Monitoring Tropical Insects in the 21st Century
This review in the special issue of Advances in Ecological Research summarizes existing arthropod monitoring schemes and consider some innovative avenues for future research that promise to improve monitoring of insects in tropical ecosystems.
Image description: Workflow of the ForestGEO Arthropod Initiative monitoring scheme for long-term monitoring of population dynamics for common, poorly-known and species-rich insect assemblages.
Tropical insects are the most diverse animal group on earth, and play many vital roles in ecosystems. However, this group is increasingly threatened by various human activities. Despite this, the urgently needed long-term monitoring of tropical insect communities and populations is extremely rare. In this review, we summarise the existing scheme for monitoring this important group, and present a case study of the “ForestGEO” arthropod initiative. We also point out novel methods that can be incorporated into monitoring schemes to address future challenges, such as the inclusion of functional traits, measuring climatic tolerance, monitoring of interaction networks, exploring evolutionary drivers of ongoing changes, use of high throughput DNA sequencing, and machine learning. Expansion of current monitoring programs is a priority in the face of ongoing anthropogenic global change in the tropics.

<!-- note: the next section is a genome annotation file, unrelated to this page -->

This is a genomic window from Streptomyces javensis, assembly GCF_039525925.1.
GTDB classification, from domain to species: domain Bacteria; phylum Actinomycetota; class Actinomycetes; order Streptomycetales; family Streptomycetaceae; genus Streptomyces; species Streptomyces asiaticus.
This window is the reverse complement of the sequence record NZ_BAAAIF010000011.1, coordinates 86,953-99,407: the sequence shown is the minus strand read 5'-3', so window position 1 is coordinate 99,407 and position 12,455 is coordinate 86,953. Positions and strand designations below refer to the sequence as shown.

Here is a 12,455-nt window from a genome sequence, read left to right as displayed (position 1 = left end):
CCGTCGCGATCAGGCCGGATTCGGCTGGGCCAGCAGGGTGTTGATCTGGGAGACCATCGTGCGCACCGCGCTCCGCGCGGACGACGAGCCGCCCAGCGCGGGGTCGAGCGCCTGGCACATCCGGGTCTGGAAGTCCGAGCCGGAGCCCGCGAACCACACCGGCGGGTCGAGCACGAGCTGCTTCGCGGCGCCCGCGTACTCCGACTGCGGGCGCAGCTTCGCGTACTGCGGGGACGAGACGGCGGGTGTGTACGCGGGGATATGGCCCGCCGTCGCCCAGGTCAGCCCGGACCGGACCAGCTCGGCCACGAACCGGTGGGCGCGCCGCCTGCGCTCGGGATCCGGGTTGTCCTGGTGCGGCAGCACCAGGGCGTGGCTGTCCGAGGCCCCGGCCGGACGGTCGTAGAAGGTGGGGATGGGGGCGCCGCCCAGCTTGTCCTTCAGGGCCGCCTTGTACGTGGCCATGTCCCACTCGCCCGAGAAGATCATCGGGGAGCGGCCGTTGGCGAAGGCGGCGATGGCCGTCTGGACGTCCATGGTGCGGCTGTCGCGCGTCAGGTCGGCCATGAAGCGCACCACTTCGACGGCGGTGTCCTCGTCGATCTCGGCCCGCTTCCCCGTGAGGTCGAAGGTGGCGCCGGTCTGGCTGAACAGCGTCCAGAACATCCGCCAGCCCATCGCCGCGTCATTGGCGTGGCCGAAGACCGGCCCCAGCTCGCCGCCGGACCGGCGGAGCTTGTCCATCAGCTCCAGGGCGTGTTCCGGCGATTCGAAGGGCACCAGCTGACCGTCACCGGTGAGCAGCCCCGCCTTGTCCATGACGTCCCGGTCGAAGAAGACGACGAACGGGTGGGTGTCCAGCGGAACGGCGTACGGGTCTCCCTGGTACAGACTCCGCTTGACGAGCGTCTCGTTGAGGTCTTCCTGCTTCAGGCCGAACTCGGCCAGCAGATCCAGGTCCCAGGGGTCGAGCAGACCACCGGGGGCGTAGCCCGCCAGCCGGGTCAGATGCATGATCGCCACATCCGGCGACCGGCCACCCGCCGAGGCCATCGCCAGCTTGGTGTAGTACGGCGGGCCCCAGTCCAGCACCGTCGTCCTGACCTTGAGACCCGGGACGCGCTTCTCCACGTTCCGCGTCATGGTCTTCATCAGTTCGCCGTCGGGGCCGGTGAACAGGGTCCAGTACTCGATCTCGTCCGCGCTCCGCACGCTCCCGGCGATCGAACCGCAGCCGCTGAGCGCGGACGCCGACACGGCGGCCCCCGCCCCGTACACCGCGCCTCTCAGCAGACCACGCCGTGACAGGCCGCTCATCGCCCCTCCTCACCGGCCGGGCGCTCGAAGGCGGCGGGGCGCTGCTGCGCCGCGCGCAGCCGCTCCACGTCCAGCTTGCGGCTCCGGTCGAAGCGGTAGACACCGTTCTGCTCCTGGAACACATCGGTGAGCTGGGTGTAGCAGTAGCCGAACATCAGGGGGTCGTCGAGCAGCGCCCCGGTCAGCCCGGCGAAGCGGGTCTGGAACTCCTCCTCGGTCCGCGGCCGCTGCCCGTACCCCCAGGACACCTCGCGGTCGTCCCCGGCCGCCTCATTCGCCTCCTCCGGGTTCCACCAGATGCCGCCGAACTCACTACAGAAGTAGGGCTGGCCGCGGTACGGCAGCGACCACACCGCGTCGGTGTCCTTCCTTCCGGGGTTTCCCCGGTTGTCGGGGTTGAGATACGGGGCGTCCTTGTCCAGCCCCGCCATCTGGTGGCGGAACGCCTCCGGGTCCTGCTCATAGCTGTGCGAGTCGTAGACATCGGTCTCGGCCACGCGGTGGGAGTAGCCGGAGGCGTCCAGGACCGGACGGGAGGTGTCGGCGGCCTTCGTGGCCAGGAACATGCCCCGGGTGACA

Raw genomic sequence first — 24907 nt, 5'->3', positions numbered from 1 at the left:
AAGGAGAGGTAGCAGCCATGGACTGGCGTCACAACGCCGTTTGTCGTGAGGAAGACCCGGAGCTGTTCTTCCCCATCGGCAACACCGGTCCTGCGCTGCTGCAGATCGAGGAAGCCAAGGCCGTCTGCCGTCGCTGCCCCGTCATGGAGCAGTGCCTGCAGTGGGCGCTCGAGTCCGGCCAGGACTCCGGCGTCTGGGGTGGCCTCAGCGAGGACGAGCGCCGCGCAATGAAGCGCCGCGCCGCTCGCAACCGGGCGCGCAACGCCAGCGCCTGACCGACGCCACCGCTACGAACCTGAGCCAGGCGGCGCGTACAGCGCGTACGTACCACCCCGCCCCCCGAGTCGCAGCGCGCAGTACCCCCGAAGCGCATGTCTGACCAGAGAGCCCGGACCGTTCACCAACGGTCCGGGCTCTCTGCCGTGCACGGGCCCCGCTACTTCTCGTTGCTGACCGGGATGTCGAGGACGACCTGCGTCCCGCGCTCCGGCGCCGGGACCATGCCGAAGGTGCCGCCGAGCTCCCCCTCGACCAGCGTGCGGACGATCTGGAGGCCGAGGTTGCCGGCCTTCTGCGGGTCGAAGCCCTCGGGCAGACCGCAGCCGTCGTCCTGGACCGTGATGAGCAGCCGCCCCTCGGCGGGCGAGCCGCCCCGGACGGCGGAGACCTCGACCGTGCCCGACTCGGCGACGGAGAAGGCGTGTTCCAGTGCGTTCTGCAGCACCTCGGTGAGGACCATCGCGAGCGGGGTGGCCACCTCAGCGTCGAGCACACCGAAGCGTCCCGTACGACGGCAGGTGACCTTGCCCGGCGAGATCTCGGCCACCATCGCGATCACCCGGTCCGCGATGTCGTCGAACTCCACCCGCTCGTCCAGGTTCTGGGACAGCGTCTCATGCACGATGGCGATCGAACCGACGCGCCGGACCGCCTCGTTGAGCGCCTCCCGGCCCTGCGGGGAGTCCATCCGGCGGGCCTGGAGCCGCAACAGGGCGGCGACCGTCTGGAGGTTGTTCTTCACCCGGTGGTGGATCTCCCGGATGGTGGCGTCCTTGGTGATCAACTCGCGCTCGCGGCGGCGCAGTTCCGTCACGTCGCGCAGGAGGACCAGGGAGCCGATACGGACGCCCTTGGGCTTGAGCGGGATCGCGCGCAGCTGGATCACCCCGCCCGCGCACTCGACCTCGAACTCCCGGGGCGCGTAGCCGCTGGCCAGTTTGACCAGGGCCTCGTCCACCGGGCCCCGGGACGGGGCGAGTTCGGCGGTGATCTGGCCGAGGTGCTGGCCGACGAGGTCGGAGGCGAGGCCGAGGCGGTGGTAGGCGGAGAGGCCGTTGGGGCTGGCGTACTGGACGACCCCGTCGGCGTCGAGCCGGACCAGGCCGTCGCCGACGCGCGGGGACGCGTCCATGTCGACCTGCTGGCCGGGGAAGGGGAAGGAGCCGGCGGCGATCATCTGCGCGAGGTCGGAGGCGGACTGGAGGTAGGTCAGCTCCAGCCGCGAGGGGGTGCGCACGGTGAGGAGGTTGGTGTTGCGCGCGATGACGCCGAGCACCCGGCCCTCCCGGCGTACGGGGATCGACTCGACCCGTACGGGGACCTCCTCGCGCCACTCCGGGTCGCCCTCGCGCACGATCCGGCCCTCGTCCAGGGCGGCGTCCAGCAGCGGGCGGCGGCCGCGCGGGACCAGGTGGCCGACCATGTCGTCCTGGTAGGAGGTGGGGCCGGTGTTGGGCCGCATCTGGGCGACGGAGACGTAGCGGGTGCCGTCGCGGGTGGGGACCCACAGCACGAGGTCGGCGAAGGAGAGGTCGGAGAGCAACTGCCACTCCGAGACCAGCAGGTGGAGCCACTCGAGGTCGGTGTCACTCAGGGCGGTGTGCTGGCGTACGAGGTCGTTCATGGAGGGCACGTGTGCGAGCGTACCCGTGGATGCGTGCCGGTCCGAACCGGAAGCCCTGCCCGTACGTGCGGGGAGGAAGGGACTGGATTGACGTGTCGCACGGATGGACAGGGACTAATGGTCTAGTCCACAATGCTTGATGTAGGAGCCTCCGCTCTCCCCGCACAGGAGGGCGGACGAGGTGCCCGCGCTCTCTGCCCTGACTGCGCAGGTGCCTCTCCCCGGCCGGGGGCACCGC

Lamarre G.P.A., Fayle T.M., Segar S., Laird-Hopkins B., Nakamura A., Souto D., Watanabe S. & Basset Y. (2020) Monitoring tropical insects in the 21st century. Advances in Ecological Research 62 (series Tropical Ecosystems in the 21st Century): 295-330. DOI: 10.1016/bs.aecr.2020.01.004